All photos © 2017 Jason Schwartz/Rocky Mountain Bushcraft

Description from Buck's website:

Celebrating 75 years of the famous 119 Special! 

Hoyt Buck's first knife, made from a worn out file blade in 1902 was a fixed blade. The U.S. Government requested blade donations for the military after the attack on Pearl Harbor. It is then, in the basement of a church in 1942, that Hoyt Buck began making knives by hand. It was designed that was dialed in after 40 years of making knives to customer specifications. The anniversary edition 119 Special features a custom medallion in the handle and a 75th anniversary blade stamp. The leather sheath also features an embossed anniversary logo.

Editor's Note:
I really dig the 75th Anniversary edition of this knife! Cool factoid: Les Stroud used this same knife as his survival knife in his early episodes of "Survivorman."

Budget Bushcraft Gear Review: French Army Wool Blankets- Grab'em while you can

Hey friends, I have no affiliation with Coleman's Military Surplus, but I wanted to let you know that they just got in some rare French Army Wool Blankets for just under $30 bucks a piece.

What's the big deal about the French Army Wool Blanket?

Well, I've owned a bunch of different military wool blankets, including the 100% Wool GI Blanket, Polish, Russian, Italian, Yugoslavian, you name it. A while back, I bought a French Army Wool Blanket on eBay, and it blew away everything else I've owned.

A big problem with nearly all military wool blankets is that they are too small for an adult to do the "bushcraft wool blanket wrap."

The bushcraft blanket wrap allows 2 layers of wool over your body, and 3-4 layers over your feet. It is much warmer to use a wool blanket this way than just covering up with it.

Most military blankets are only 52" to 66" wide, which means you can't use them to their full potential to keep warm when sleeping.

By contrast, the French Army Wool Blanket is a full 72" wide, which is as wide as a typical Hudson Bay 4 Point Blanket, the standard in bushcrafting for wool blankets. This makes it wide enough to actually do the bushcraft blanket wrap in.

Speaking of warmth, my French Army Blanket is probably 30-40% warmer than my 100% Wool Italian Army Blanket, to give you an idea. The Italian Army Wool Blanket, which has pretty much disappeared from the market and is highly sought after, now fetches between $100 to $175 on eBay.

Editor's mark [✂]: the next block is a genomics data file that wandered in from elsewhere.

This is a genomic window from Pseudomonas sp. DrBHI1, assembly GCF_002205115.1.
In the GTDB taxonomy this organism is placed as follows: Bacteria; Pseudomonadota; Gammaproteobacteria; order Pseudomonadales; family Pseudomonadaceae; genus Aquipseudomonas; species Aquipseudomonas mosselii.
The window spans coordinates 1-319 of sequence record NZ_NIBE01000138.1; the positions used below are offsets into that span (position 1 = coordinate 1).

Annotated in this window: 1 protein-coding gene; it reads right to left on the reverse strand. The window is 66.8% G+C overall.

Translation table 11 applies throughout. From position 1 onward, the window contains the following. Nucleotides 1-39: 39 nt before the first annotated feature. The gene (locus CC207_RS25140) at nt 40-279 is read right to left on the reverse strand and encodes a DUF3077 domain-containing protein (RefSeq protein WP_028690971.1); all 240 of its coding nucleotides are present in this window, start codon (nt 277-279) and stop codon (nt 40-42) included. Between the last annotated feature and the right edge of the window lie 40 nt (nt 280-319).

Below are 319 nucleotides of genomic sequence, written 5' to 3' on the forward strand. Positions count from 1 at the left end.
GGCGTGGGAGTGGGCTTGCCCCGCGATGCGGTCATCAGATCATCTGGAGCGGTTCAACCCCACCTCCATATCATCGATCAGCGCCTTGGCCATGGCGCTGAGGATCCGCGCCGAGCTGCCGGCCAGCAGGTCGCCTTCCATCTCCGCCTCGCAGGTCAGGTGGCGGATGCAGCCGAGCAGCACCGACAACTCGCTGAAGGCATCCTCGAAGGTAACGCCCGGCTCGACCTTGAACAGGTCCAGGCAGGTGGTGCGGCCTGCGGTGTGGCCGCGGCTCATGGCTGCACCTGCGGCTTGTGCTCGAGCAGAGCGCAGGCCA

It is a really cool blanket, but it simply pales in comparison to the French Army Blanket in size, thickness, loft and warmth in my opinion.

Here are some comparison shots of the two:
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My French Army Wool Blanket (left), weighs 5lbs even. My Italian Army Wool Blanket (right), weighs 5lbs 4oz.  The size difference between the two is noticeable: 

The French Army blanket is also tough like the Italian Army Blanket in case you're worried about durability in the field.

For $29.95, this blanket is literally the steal of the century, and there's a chance you may not see them again after these are gone.



The French Army Wool Blanket is available here- 

Saturday, April 1, 2017

Monday, March 20, 2017

Review: Aguila Ammunition 12 Gauge "MiniShell"- A Game Changing Round for Wilderness Survival Shotguns

All photos ©2017 Rocky Mountain Bushcraft/Jason Schwartz

A 12 Gauge shell that's as light as a .410 shell, yet patterns significantly better......

The 12 Gauge Shotgun is probably the most flexible and efficient bush gun ever made. With the ability to shoot birdshot, buckshot and slugs, it can be used to hunt any land animal in North America. This makes the 12 Gauge an excellent survival gun, with one huge caveat-- ammo weight.

12 Gauge Shells are HEAVY. Just one 25 round box of Low Brass Birdshot Shells weighs in at a hefty 2lbs 6oz.

This means that if you were to carry just two boxes of 12 Gauge shells in your pack, it would be like carrying the weight of a full size wool army blanket!